According to the 1990 census, the population of St. Mary's County is approximately 76,000. Because the county is located along 400 miles of shoreline on the Potomac and Patuxent Rivers and the Chesapeake Bay, the population increases substantially during the summer. On a more local basis, there are several residential subdivisions and numerous houses within a two- mile radius of the site.
In 1975, SMWT took over the property. The wood treating facility was owned and operated by SMWT and subsequently operated by L.A. Clarke and Son, Inc. (L.A. Clarke), from 1965 to 1978 as a pressure treated wood preservation business. Creosote and PCP were used as wood preservatives at the site.
There are six unlined lagoons that were used for disposal of liquid waste from the process. As a result of such disposal, on-site soils and groundwater beneath the lagoons became contaminated. Non-aqueous phase liquids (NAPLs) are also found in the subsurface beneath the lagoons and above the underlying clay layer. Additionally, due to groundwater discharge to the pond from the lagoon area, surface water and sediment in the on-site pond and sediment in the west tributary became contaminated. Sediments in the east tributary are also contaminated, most likely due to surface water runoff from contaminated soils onsite. Storage of treated wood on site resulted in surface soil contamination in the upper site and northeast tank areas.
The contaminants of concern for this site are polyaromatic hydrocarbons (PAHs), PCP, and other organic compounds.
This is the second and final phase of remedial action for the site. This phase addresses soil and sediment contamination and NAPLs which are the principal threats remaining at the site and are a source of contamination to the groundwater and surface water. Because the soil and sediments will be treated to levels that are protective of human health and the environment before backfilling on site, and the NAPLs will be disposed of offsite, the site will not require long-term management.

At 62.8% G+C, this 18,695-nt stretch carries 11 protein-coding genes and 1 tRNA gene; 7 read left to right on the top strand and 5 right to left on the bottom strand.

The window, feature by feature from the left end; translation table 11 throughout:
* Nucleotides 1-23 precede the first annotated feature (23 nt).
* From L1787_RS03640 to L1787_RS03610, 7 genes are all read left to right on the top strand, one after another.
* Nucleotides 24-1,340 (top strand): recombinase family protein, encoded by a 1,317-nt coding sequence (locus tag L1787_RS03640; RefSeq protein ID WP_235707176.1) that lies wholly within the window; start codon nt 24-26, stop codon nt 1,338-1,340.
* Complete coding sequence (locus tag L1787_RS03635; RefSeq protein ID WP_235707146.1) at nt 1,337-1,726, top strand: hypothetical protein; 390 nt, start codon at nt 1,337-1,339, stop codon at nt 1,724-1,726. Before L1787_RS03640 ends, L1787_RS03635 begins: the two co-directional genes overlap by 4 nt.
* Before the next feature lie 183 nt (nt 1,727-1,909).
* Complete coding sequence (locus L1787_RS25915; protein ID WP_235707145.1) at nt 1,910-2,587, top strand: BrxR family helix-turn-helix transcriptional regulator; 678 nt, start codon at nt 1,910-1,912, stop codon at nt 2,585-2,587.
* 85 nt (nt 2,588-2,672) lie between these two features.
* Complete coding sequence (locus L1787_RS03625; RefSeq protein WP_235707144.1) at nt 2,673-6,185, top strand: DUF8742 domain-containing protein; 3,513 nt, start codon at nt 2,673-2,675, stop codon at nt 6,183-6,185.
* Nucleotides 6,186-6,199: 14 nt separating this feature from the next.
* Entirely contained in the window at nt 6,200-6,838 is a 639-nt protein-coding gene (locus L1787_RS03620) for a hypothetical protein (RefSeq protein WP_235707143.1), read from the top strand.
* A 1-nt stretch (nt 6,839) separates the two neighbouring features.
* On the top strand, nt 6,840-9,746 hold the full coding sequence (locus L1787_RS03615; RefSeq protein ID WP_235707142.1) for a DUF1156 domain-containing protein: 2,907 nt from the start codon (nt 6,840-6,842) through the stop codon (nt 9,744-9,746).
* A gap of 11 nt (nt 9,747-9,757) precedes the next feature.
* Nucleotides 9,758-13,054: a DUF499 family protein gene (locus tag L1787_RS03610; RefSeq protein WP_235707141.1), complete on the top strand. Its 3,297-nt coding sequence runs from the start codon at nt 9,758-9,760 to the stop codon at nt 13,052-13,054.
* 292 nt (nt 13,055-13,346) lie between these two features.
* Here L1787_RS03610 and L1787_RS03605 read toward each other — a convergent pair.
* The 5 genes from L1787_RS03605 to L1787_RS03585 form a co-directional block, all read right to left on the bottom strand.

The major components of the selected remedy include the following: dewatering of the containment area in preparation for the excavation of subsurface soil and dense non-aqueous phase liquids (DNAPLs) below the water table followed by on-site treatment of water generated in the dewatering process and discharge of treated water to the west tributary; excavation of approximately 97,000 cubic yards (CY) of soil from within and outside of the sheet pile wall and dredging of sediments from the on-site pond and segments of the east and west tributaries that contain contaminants in excess of the established cleanup levels; dewatering of saturated soils/sediments onsite in preparation for treatment of water generated in the dewatering process and discharge of treated water to the west tributary; and staging of excavated soil/sediments onsite in preparation for dewatering, following dewatering in preparation for treatment by thermal desorption, and following thermal desorption in preparation for backfilling. Also, on-site staging of NAPLs collected during excavation and dewatering, water treatment residues, recondensed contaminants from the thermal desorption treatment process, and any grossly contaminated soil/sediment that is not amenable to treatment by thermal desorption prior to offsite shipment for treatment and disposal; on-site treatment of excavated soils and sediments by a thermal desorption process; off-site treatment and disposal of desorbed, recondensed contaminants from the thermal desorption treatment process, NAPLs collected during excavation and dewatering, water treatment residues, and any grossly contaminated soil/sediment that is not amenable to treatment by thermal desorption; sampling of treated soils and sediments to ensure delisting levels have been achieved; backfilling with clean fill below the water table in the containment area and with treated soil/sediments above the water table in the containment area and in all other excavated areas; pumping and treating of surface water from the onsite pond until the sources of contamination to the surface water are remediated, treatment of surface water in on-site water treatment system followed by discharge to the west tributary; groundwater stream and wetlands monitoring; implementation of institutional controls temporarily restricting groundwater used in the shallow aquifer; building demolition and cutting off of the sheet pile wall following remediation as determined necessary; off-site disposal of building rubble and sheet piling; and maintenance of perimeter fencing until access restrictions are no longer necessary.